If all of that sounds complicated, that's because it is. This collaborative effort is a mash-up of very large corporations, smaller tools providers, and academics, along with very significant involvement from multiple governments, most notably the State of New York. It is a huge, sprawling enterprise that involves a substantial chunk of the overall semiconductor manufacturing industry. Although Intel typically has been a year or two ahead of the Alliance partners in reaching new, smaller process nodes, the work done by this collaborative effort has contributed in a multitude of ways to the regular drumbeat of Moore's Law, the founding constant of chipmaking that says the number of transistors jammed into a given space will double roughly every two years. This drumbeat has brought us a precipitous downward trend in the cost of computing, along with steady leaps in performance and reductions in power consumption.
Among other benefits, Moore's Law has given us affordable, low-power system-on-a-chip (SoC) processors than have enabled the burgeoning markets for smartphones and tablet computers. Although all three Alliance firms have stakes in other markets, most of the talk at the Tech Forum this year was focused on SoCs for mobile applications, the richest trove of potential customers for the foundries. ARM had a conspicuous presence at the Forum, with an emphasis on its partnership with GloFo, while AMD was conspicuous mostly by its absence.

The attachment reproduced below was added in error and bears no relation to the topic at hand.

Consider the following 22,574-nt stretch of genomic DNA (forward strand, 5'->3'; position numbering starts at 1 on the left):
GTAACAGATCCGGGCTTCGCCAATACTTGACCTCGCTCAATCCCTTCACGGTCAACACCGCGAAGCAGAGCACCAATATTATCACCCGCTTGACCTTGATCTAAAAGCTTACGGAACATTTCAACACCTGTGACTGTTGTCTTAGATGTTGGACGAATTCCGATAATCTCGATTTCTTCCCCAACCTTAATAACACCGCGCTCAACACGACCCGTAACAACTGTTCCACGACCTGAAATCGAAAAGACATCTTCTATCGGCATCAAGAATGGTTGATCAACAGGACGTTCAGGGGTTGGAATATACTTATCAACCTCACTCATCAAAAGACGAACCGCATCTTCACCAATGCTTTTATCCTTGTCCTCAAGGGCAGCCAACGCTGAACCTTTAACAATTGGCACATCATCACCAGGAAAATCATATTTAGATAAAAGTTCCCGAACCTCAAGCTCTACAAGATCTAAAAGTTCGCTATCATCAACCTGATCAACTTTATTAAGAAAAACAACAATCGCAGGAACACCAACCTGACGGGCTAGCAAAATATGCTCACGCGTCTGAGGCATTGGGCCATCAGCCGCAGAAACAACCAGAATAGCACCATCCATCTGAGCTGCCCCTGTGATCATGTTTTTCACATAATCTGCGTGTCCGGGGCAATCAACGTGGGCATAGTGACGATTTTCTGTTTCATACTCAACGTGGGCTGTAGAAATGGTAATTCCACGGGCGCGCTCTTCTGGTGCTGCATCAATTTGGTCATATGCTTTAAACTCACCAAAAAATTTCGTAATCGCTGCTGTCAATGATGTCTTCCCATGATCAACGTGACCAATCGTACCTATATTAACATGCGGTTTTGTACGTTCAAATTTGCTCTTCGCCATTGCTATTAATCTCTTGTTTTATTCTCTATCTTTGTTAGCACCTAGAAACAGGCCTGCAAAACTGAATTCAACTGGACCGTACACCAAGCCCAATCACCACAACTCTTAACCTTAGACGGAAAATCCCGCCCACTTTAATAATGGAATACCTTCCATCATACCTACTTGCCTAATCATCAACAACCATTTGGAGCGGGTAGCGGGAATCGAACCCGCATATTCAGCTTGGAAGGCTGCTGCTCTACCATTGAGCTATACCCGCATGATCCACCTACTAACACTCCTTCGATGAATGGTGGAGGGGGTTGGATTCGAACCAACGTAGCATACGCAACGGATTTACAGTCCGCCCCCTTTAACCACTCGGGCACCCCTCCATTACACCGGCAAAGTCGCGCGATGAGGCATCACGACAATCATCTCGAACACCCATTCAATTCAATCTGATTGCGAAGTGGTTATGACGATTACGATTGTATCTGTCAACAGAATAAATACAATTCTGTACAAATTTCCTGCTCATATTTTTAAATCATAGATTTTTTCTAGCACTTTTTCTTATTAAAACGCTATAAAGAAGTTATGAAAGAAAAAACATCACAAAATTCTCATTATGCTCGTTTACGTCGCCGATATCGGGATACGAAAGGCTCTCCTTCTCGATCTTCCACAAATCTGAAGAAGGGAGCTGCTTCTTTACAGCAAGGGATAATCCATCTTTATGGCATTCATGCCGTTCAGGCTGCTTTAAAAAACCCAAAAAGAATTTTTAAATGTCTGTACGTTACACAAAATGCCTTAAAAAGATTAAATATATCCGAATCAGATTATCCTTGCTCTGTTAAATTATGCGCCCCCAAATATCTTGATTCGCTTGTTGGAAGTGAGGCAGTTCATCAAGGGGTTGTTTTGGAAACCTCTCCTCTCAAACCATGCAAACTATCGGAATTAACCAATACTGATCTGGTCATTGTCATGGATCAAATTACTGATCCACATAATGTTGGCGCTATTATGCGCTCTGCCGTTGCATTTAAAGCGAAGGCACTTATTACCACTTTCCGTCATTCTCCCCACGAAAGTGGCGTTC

The presentations at the Forum offered glimpses into several stages of upcoming chip technology, from the now-imminent generation beyond today's 32- and 28-nm silicon to truly wondrous innovations that could be a decade away from making it into real products. The prospects for the continuation of Moore's Law has been a popular source of concern in recent years, but gloom didn't dominate the talk at the Forum. What I saw there was both worrying, because of how much hard work remains to be done, and encouraging, given the wealth of resources being thrown at the problems and the astounding potential of technologies now being explored.
What's next: a new transistor structure at 14 nm
Most immediately, the members of the Common Platform Alliance are working to deliver their next-gen process technologies, whose smallest feature sizes will be 20 and then 14 nm. I should say that each partner is working to deliver its piece of the puzzle, because they tend to diverge when it comes to final implementations. Several years ago, the Alliance articulated a vision of true uniformity and coordination that would allow any product to be manufactured at multiple sites—either at, say, different GloFo fabs in Dresden and New York, or perhaps even at two fabs belonging to different member companies. This year, the Alliance members were frank in admitting that the market instead asked for something else: customization, the ability to tune a solution to a customer's specific needs. As a result, the sort of strict uniformity that would allow fab-to-fab portability is no longer an important goal for the Alliance.